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Pac-Man – The reboot of a videogame icon

Pac-Man is back in a new TV show and game hitting the UK now

Pac-Man is undoubtedly one the most iconic videogame characters of all time, and he’s being rebooted for the 21st century. The character now has a slickly-animated TV show, which just started on the Disney XD channel, plus a 3D platform adventure coming shortly – both under the name ‘Pac-Man and the Ghostly Adventures’. Namco organised an event in Central London to support the re-launch, which we attended.


Of course, part of Pac-Man’s long-lasting appeal is the very simplicity of his original form, he’s a pop-culture icon for retro video gaming. When Google celebrated his 30th anniversary with its playable Google Doodle on the homepage it was seen (and played) by billions. Character recognition for Pac-Man is also at a massive 90% worldwide, that’s up there with the likes of Superman and Batman, but Pac-Man isn’t quite as easy a character to work with as those more human, all-action heroes.


In his original form Pac-man is pretty surreal stuff, the endless mazes, the pellets that must be consumed, the pursuit by rather cuddly-looking coloured ghosts, it’s all a little mad and nonsensical, and it’s hard to imagine just what kind plot or narrative could be wrapped around the action.


For the TV show, Pac-Man has (as in previous spin offs) sprouted arms, legs and a big grin. The plot concerns a young Pac who is entrusted with keeping Pacopolis safe from an invading army of ghosts – apparently the disincorporated spirits of Pacopolis who tried to take over the world before. In line with innumerable other animations, Pac-Man is a teenager, so he has to balance going to school with eating ghosts.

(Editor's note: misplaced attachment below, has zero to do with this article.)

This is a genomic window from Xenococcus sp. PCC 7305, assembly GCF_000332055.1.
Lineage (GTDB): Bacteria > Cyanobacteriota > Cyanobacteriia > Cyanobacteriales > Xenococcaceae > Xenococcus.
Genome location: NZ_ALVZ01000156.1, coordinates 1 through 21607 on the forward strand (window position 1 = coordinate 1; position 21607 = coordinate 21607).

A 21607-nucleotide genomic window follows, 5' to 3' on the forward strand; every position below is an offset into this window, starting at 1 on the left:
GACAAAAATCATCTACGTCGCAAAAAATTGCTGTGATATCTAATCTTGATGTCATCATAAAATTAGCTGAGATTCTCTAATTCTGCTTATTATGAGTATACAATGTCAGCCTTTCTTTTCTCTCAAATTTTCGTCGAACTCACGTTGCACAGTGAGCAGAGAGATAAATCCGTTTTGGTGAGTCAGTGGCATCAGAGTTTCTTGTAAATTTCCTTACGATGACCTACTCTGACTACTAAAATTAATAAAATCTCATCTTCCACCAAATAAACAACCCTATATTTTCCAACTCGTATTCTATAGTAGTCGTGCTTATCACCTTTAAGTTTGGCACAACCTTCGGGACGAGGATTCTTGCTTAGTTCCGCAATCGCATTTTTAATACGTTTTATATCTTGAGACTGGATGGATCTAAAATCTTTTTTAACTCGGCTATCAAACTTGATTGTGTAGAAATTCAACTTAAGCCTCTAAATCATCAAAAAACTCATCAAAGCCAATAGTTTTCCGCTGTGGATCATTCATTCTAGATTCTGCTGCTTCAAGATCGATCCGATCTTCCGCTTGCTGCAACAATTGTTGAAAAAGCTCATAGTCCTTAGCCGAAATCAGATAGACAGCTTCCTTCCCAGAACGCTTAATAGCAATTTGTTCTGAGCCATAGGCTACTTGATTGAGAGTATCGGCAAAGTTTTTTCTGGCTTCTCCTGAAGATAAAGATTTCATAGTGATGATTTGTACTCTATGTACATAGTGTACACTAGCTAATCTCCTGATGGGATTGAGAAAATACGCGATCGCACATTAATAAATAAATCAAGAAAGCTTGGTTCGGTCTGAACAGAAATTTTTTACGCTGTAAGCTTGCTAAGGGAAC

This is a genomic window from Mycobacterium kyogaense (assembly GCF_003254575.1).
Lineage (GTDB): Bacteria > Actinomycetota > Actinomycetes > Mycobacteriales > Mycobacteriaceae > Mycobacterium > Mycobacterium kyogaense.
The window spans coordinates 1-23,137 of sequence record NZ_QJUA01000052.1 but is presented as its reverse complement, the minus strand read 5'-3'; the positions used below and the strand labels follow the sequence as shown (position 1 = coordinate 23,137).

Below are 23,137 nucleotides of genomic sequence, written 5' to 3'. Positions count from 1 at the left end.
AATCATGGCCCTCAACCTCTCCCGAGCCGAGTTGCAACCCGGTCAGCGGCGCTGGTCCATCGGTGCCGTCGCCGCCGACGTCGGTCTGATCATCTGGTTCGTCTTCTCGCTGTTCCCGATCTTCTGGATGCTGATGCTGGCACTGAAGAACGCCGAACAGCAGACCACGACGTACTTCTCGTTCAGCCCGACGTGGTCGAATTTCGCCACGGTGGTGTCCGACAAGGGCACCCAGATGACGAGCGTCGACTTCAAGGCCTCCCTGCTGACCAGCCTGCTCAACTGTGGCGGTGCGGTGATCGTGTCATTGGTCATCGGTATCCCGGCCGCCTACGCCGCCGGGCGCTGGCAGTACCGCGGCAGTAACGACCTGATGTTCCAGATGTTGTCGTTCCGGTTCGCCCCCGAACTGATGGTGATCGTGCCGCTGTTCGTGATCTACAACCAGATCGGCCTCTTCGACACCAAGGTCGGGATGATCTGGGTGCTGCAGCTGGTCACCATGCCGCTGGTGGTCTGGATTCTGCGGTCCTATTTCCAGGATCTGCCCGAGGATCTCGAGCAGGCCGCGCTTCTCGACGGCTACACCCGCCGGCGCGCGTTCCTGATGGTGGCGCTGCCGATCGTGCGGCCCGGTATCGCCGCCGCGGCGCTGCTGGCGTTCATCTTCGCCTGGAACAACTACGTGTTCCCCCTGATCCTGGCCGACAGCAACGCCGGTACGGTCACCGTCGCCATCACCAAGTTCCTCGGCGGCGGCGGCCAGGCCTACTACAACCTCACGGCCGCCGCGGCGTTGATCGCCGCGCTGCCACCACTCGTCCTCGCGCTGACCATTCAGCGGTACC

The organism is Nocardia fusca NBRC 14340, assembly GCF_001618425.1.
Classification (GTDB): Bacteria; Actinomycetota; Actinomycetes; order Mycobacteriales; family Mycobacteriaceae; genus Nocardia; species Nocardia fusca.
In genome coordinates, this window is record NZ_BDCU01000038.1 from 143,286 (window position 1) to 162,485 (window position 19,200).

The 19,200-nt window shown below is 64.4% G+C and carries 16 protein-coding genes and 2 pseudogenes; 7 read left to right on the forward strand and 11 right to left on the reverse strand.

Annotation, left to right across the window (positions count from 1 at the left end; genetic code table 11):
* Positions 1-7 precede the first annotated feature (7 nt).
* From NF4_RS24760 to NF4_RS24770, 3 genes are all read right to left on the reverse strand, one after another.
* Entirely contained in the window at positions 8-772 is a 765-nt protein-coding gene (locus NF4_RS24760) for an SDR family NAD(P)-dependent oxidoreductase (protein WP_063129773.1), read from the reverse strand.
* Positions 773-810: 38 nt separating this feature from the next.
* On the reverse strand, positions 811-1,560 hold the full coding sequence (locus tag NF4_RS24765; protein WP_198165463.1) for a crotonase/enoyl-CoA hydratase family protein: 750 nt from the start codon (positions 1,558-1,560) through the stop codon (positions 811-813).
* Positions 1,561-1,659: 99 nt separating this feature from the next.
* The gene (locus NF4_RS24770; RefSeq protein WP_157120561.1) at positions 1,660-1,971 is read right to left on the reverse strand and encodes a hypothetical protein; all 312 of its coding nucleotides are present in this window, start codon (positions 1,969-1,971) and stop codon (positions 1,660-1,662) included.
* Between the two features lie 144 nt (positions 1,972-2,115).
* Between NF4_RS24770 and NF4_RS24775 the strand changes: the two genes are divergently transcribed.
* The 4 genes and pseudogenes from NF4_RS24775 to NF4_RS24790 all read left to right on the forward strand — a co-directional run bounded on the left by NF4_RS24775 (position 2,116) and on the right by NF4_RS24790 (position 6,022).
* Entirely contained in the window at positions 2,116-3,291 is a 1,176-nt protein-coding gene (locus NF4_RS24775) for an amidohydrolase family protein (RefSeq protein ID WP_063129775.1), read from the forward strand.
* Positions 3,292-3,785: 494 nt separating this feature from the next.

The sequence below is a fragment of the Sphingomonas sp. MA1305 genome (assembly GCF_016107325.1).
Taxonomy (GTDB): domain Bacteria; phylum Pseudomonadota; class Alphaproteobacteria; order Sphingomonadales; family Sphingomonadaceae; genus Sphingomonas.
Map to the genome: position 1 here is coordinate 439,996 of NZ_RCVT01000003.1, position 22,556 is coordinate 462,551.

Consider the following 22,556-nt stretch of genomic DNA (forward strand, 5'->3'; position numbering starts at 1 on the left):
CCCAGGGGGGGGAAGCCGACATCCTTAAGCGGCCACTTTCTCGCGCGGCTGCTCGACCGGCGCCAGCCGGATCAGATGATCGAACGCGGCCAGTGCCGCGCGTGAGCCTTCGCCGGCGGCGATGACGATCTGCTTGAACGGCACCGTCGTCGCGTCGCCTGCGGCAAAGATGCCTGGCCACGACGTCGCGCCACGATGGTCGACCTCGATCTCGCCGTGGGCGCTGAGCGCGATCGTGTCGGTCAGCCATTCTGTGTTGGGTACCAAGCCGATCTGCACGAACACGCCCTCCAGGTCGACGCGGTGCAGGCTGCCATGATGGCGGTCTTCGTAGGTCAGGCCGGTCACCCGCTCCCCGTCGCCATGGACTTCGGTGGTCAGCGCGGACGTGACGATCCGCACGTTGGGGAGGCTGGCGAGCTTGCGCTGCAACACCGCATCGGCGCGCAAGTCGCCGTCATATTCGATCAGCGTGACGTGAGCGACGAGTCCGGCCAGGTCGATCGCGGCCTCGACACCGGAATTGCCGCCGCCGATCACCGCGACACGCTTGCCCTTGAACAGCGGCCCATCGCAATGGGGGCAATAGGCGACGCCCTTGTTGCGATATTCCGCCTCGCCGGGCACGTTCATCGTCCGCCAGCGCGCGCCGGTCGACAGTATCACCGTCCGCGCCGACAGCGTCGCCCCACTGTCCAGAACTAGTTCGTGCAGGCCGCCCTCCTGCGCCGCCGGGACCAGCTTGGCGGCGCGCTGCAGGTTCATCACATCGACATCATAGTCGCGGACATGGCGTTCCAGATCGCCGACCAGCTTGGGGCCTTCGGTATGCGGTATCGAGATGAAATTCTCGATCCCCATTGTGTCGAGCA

The core of his power remains power pellets, though here they are represented by berries. These grow on a single tree and come in different colours with different powers (such as blue for ice Pac). It’s all fairly formulaic at first viewing (even for a kids show), though the colourful animation, bizarre backstory and some interesting characters may lift it above the crowd.


We got a chance to play the accompanying game, and it’s certainly perfectly keyed-in with the cartoon, so no complaints there. The action was fast-paced and slick, with responsive controls and a trail of dots to eat to keep you on track. It looks like a good effort in the ‘my first platformer’ category, though reviews from the US (where it has been available since late last year) are fairly average. It’s available on Xbox 360, PS3, Wii-U and Nintendo 3DS.



As well as the game and cartoon there are practically endless toys, plush and action figures, to keep any little Pac-Man fan happy. Whether this attempt to build a fuller world around the little yellow circle succeed is very much up-in-the-air, if the TV show can build a strong following then the sky is the limit for Pac-Man – after all, who thought My Little Pony would come back so strong?

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